Viola and her nephew Peter, who was diagnosed with Kwashiorkor.
In our deeply unequal world, millions of people are living in and dying from food deprivation every year. Since early 2021, World Vision has been sounding the alarm on a growing hunger crisis driven by conflict, climate change and the severe impacts of COVID-19.
The situation is worsening in many hunger hotspots around the globe, such as in South Sudan. According to World Vision Nutrition Coordinator Komakech Mandela, “Hunger, conflict, and COVID-19 have disrupted people's livelihoods and the ability of many families to earn an income. In Central Equatoria State, where Juba (South Sudan’s capital) is located, at least 15 in every 100 children suffer acute malnutrition.” Peter is one of them.
“I cannot afford to feed the children anymore,” says Viola Woro, a 37-year-old mother of six and guardian to her younger sister Christine’s two children. Christine’s husband died in 2019, leaving her traumatised and unable to take care of her own children. Viola recalls, “When Lejong and Peter (Christine’s children) were brought to me by a neighbour, they did not look healthy. They have been with me for close to two years now.”
“A few weeks ago, Peter started having diarrhoea. His skin colour changed, his body was swollen and he lost his appetite. I brought him to World Vision’s nutrition site where he was diagnosed with Kwashiorkor, a severe acute form of malnutrition. He was admitted into the Outpatient Therapeutic Feeding Programme and was given a dose of Plumpy Nut and medicines,” Viola says.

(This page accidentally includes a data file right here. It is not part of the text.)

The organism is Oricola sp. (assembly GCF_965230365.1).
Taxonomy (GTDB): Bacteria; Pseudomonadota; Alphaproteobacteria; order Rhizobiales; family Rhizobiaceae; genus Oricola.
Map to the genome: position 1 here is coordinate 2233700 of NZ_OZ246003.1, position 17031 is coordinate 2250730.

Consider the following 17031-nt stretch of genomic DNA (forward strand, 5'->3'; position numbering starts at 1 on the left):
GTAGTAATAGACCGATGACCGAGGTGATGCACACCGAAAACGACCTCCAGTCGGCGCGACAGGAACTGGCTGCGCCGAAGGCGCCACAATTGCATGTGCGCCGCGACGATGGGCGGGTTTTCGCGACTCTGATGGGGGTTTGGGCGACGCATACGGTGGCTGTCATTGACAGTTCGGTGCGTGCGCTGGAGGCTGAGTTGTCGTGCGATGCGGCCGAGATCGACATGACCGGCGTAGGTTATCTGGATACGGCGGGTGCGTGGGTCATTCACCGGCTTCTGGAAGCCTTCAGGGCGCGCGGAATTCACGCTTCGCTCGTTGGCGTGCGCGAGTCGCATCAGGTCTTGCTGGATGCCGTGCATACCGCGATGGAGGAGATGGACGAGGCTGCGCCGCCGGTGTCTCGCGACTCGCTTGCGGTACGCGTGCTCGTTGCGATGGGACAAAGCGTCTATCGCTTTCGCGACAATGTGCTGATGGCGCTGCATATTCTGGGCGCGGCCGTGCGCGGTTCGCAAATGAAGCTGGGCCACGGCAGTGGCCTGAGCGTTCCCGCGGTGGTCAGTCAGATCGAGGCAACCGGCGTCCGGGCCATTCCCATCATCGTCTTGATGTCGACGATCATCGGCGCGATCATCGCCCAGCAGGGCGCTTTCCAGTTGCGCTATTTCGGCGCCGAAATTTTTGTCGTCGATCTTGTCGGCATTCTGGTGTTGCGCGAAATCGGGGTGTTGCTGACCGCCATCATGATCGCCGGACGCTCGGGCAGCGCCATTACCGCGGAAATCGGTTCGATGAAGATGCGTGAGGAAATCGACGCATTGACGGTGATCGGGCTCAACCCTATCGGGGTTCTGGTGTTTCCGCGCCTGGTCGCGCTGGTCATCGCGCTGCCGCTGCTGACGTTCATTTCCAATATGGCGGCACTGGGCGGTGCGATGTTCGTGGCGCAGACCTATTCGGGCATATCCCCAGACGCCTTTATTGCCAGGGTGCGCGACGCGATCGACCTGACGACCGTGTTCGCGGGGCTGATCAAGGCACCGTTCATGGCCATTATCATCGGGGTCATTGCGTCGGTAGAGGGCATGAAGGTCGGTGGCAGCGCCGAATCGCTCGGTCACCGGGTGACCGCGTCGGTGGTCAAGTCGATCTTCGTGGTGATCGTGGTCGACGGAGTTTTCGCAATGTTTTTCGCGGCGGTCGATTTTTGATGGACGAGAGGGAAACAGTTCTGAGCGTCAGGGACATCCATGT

A World Vision Nutrition Assistant (far left) examines Peter’s legs.
Peter got a check-up at a hospital in the capital city of Juba, where he was diagnosed with a blood and kidney infection. Later, he was also found to have a respiratory tract infection and nutritional oedema. World Vision is helping with his treatment, and Viola says, “Seeing Peter healthy again will take some of my stress and sorrow away.”
Viola’s and Peter’s situation is sadly common. Rahab Kimani, World Vision’s Roving Technical Nutrition Manager says, “The levels of acute food insecurity driven by declining crop production, sub-optimal maternal, infant and young child nutrition, and poor care practices, among other things, have seen many children like Peter suffer from acute malnutrition.”
In 2020, World Vision’s Juba Urban Nutrition Project, supported by the World Food Programme and UNICEF, reached a total of 108,439 children aged 6-59 months with screenings for acute malnutrition. 2,004 were identified with severe acute malnutrition and 4,957 with moderate acute malnutrition.
From there, 100,359 caregivers were offered individual counselling sessions through the Maternal, Infant and Young Children Nutrition Programme in World Vision’s 15 nutrition sites around Juba.
The global hunger crisis is real. We really are at a tipping point for hunger. The story above is a sobering reminder to look beyond our surroundings and remember the many people still suffering and dying from hunger in the world.
Let’s take a united stand against hunger and poverty to make sure vulnerable children around the world get the nutrition they need. By contributing to World Vision’s 30-Hour Famine movement, you will empower children and their families with good education, job opportunities, health and nutrition knowledge, food security, and more.
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